The present invention relates to cord weights and more particularly, to a cord weight assembly for providing weighted tension to the draw cords of drapes, blinds and the like.
Although weighted devices are well known for maintaining draw cords in a relatively taut position, such cords are, nevertheless, subject to inadvertent movements or swinging which may be caused by any number of external forces such as wind through an open window or the like. Regardless of the causes of such movements, the same can cause damage to adjacent structure such as windows and walls, due to the impact of the weighted device thereagainst.
The foregoing problem is overcome according to the teachings of the present invention which provides a draw cord weight assembly so constructed and arranged as to prevent damage to adjacent walls and/or windows in the event of swinging contact therewith.
More specifically, the cord weight assembly of the present invention provides an elongated housing having end sections and a central section intermediate the end sections; means located in each of the end sections for selectively supporting a cord to be tensioned; a weight located in the central section; and a skirt fabricated of a resilient material and removably secured to the exterior of the housing selectively adjacent one of the end sections for cushioning contacts between the housing and adjacent structure in the event the housing is caused to swing into contact with such adjacent structure.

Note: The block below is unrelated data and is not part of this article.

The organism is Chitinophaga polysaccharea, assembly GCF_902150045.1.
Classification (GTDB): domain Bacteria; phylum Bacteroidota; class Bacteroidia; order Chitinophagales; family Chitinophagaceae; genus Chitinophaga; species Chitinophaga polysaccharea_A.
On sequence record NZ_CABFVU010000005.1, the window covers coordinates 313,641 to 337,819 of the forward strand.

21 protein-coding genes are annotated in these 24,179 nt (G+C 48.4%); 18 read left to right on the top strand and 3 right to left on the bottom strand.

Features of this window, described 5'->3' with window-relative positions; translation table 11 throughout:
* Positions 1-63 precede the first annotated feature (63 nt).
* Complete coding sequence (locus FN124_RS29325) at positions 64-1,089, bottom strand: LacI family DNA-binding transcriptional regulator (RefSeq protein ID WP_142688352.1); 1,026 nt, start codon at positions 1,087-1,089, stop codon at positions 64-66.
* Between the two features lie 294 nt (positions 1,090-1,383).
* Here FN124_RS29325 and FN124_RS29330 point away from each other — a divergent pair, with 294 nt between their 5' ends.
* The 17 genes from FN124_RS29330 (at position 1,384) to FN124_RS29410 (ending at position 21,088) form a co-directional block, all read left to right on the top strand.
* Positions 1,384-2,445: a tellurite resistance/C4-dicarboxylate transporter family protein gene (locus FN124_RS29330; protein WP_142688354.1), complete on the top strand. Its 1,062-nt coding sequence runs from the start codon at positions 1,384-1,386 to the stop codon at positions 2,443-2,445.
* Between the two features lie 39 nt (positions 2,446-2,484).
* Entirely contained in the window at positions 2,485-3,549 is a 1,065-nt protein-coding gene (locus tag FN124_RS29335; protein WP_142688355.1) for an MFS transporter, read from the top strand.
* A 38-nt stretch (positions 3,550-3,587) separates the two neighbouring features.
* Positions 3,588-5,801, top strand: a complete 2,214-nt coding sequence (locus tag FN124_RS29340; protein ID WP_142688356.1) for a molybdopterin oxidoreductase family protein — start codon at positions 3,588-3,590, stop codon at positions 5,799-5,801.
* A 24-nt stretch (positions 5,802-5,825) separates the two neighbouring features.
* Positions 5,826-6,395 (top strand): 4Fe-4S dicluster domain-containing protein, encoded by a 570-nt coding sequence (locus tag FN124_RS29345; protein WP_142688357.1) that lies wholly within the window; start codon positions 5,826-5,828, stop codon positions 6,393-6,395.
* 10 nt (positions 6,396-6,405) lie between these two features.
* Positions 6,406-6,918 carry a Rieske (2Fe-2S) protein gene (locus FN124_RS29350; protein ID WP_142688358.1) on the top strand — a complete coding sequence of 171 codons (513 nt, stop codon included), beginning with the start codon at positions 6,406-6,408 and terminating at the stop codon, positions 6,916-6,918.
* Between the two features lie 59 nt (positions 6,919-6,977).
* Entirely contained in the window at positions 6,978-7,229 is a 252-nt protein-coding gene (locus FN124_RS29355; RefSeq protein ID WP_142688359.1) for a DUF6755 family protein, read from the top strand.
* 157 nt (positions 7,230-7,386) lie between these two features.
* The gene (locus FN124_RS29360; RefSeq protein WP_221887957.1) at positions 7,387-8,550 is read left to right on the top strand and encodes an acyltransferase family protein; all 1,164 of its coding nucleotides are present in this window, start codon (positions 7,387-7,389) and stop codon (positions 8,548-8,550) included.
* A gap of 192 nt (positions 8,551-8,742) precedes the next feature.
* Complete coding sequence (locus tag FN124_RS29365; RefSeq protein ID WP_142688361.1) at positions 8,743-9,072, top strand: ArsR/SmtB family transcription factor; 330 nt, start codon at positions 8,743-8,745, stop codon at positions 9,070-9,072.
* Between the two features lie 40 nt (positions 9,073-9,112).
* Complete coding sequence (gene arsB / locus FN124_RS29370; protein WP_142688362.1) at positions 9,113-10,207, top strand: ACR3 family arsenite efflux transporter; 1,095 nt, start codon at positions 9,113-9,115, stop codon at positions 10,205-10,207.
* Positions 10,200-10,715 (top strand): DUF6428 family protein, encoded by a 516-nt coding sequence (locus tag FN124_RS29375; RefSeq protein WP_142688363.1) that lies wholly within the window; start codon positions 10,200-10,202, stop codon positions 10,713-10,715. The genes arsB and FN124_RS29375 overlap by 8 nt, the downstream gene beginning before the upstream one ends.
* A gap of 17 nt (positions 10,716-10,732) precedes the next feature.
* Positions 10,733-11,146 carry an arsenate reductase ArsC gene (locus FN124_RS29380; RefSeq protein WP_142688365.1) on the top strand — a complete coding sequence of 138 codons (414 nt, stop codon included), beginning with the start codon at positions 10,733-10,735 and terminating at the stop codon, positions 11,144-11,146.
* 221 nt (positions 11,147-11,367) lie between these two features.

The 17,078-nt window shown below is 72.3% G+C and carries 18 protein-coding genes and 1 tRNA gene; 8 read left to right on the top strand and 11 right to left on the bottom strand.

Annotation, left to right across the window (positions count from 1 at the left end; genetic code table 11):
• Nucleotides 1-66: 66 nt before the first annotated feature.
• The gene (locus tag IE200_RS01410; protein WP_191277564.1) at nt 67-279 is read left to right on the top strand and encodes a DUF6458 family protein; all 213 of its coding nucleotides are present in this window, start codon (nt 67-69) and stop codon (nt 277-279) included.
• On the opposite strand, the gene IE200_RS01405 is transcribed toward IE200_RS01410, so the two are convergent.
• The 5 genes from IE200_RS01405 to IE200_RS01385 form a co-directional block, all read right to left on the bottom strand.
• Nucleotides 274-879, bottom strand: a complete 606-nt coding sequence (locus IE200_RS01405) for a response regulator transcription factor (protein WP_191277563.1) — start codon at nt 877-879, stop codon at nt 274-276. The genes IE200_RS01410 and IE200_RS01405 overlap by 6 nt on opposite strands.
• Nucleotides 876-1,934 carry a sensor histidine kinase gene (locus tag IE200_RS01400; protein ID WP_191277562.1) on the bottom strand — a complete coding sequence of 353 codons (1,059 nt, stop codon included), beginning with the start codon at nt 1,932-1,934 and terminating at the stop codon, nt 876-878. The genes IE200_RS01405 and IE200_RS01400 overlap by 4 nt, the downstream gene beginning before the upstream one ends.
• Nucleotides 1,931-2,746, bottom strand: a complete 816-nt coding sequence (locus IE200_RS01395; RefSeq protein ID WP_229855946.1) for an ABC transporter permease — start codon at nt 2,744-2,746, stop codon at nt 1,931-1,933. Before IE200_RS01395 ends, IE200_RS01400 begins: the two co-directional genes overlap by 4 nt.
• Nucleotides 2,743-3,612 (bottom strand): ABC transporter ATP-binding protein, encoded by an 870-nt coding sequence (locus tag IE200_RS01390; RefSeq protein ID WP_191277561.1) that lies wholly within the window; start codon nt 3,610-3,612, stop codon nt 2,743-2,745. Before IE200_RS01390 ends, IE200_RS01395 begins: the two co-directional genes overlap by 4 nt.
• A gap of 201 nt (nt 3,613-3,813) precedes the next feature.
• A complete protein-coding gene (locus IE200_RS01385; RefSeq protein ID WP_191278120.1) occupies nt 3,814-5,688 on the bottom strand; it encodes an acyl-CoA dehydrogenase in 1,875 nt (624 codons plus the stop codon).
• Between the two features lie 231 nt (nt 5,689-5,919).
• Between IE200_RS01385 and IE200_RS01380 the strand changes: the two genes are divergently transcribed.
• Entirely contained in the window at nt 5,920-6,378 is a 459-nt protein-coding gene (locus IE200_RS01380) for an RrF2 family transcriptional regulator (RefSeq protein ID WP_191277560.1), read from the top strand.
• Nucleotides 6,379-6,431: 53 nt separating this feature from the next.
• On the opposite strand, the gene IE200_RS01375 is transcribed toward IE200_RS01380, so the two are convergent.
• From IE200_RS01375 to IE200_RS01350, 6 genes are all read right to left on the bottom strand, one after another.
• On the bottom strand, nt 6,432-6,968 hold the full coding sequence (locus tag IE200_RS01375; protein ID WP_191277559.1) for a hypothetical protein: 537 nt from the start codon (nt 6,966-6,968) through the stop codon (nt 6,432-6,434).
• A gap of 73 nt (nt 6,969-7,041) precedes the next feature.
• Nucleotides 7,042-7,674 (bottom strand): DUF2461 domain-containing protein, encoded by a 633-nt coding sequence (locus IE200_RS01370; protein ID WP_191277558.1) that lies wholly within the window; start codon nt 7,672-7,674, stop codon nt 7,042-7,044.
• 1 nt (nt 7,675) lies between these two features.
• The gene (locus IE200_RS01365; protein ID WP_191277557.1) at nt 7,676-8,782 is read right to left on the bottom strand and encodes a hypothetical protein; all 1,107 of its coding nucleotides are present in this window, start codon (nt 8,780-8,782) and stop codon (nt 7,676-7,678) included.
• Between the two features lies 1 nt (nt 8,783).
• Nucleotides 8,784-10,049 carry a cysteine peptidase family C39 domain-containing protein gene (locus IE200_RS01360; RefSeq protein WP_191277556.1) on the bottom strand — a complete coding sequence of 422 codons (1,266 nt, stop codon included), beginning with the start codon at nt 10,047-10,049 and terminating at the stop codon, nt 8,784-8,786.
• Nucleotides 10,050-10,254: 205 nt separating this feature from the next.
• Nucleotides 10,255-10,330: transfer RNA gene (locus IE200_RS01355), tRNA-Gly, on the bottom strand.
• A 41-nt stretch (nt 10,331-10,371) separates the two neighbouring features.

As will become apparent hereinbelow, according to a further feature of the present invention, the housing is formed of two identical halves, which are fitted together to define the end and central sections, and the skirt additionally functions to securely maintain the housing halves in their assembled, operative relationship.
For a fuller understanding of the present invention reference should now be made to the following detailed description thereof, taken in conjunction with the accompanying drawings wherein:
FIG. 1 is a perspective view of the cord weight assembly of the invention;
FIG. 2 is a sectional view taken along line 2--2 of FIG. 1;
FIG. 3 is a sectional view taken along line 3--3 of FIG. 2; and
FIG. 4 is a plan or end view of one of the two complementary housing halves that comprise the housing for the cord weight of the invention.
Referring to the drawings, the cord weight assembly of the present invention is generally depicted at 10 and shown as comprising an elongated, generally cylindrical housing or casing 12 formed of two mating halves 14 and 16, which are of substantially identical construction and shiftable through 180° for the purpose of assembly in the manner to be described.